It’s well known that there’s a robust underground sports betting market in the U.S. In Georgia, authorities recently raided one such alleged operation, which is said to have operated behind a VHS rental store.
Those still exist? Maybe Blockbuster could have pivoted.
The state is a ways off from sports betting legalization. Georgia was among the states not seriously contemplating legislation in 2019, the year following the U.S. Supreme Court striking down the federal ban on full-fledged sports wagering outside Nevada.
Thus, running a sports gambling operation remains illegal in the Peach State — with a video rental store, mini-mart, a laundromat as a front, or otherwise. Authorities this month raided the alleged gambling business in Gwinnett County, outside of Atlanta.
Remember VHS rental stores? This one is still around, but police say it wasn’t for people to rent movies! NEXT AT 5:45: We'll show you the moment police busted the store for allegedly running an illegal gambling operation. pic.twitter.com/UaGnqnKa9n
— WSB-TV (@wsbtv) May 27, 2019
The investigation into the VHS rental store began in January, per a WSB-TV report, with plenty of customers allegedly entering the business during the past several months. According to authorities, they never saw someone leave with a movie.
According to police, the most recent movie in the store was over a decade old.
“What one detective described to me was probably the most recent movie in there that was available to rent was an action movie from 2007,” a police officer told WSB-TV.
Details still scant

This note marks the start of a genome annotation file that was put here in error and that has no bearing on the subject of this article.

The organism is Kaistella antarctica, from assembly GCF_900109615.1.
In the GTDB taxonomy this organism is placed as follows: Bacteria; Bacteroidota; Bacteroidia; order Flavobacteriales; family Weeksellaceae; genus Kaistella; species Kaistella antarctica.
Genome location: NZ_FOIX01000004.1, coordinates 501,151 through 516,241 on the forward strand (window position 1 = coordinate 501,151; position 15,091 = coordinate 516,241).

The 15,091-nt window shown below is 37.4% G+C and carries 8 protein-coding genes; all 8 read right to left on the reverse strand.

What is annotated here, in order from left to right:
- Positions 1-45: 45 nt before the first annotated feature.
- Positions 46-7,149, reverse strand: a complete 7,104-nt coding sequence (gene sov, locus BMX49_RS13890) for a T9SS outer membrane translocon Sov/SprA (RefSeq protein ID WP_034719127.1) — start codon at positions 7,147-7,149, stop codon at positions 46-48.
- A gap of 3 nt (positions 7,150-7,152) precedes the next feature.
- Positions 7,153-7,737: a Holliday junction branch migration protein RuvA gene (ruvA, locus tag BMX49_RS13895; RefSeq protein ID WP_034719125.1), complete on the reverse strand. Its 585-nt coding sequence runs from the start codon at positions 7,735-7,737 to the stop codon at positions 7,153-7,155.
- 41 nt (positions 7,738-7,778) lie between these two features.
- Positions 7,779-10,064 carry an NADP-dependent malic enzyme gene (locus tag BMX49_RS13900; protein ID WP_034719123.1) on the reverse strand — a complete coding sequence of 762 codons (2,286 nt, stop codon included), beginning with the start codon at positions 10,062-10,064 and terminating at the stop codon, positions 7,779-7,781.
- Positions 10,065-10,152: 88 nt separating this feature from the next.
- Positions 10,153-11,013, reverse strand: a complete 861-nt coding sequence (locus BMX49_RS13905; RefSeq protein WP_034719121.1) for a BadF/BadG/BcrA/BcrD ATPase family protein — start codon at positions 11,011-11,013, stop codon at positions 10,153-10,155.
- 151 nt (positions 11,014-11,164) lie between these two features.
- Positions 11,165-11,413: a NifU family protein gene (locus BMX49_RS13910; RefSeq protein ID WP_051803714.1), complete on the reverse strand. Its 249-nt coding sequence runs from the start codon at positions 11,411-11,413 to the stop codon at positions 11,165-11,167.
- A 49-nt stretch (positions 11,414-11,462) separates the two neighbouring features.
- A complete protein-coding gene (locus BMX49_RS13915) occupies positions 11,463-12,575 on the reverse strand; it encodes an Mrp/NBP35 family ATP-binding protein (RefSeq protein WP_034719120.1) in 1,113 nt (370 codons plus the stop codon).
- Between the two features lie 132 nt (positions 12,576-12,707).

Authorities reportedly are still looking into the size and scope of the alleged illegal sports betting operation. The owner of the store, Boonlert Boonsawang, was arrested and later released on bond.
His store is now shuttered.
According to WSB-TV, local police actually suspected the VHS store of serving as a gambling front “several years ago,” but an apparent backlog of other more pressing matters delayed the crackdown.
Therein lies a great argument for legalizing and regulating sports wagering, as the state lacks the resources to effectively enforce the law against sports betting. The post-PASPA alternative is to bring the activity out the shadows (of VHS rental stores), license and regulate reputable sportsbook operators, and collect state taxes.
In addition to alleged local bookies such as Boonsawang, Georgians can access a multitude of offshore online sports betting websites. The annual underground handle in the state is in the hundreds of millions of dollars.
A sports talk show host in Atlanta recently summed it up well:
Kentucky Derby has the best website for betting on horse racing. https://t.co/315rubqTNT so easy to use… but we live in Georgia with clueless politicians who are missing out on millions in revenue from legal sports betting. So NOPE.
— MikeBell929 (@MikeBellATL) May 3, 2019
Georgia’s sports betting talks
In March, a proposed constitutional amendment was introduced to allow voters to weigh in on the issue. The measure had the backing of six lawmakers in Georgia’s House, but it failed to gain any traction.
The proposed constitutional would have allowed brick-and-mortar facilities. Georgia doesn’t have any casinos, but for years there have been efforts to bring a casino to Atlanta.
Later in March, a bill was introduced that further fleshed out a sports betting plan for the state. It included the legalization and regulation of online/mobile sports betting.
The legislation, House Bill 570, was only able to get a single proponent, and it too didn’t gain any traction.
— Dave Huddleston (@DaveHWSB) May 15, 2018
Sports betting legalization in the Peach State could be years away. For now, Georgians will soon be able to travel up to Tennessee to bet online. The Volunteer State recently legalized the activity.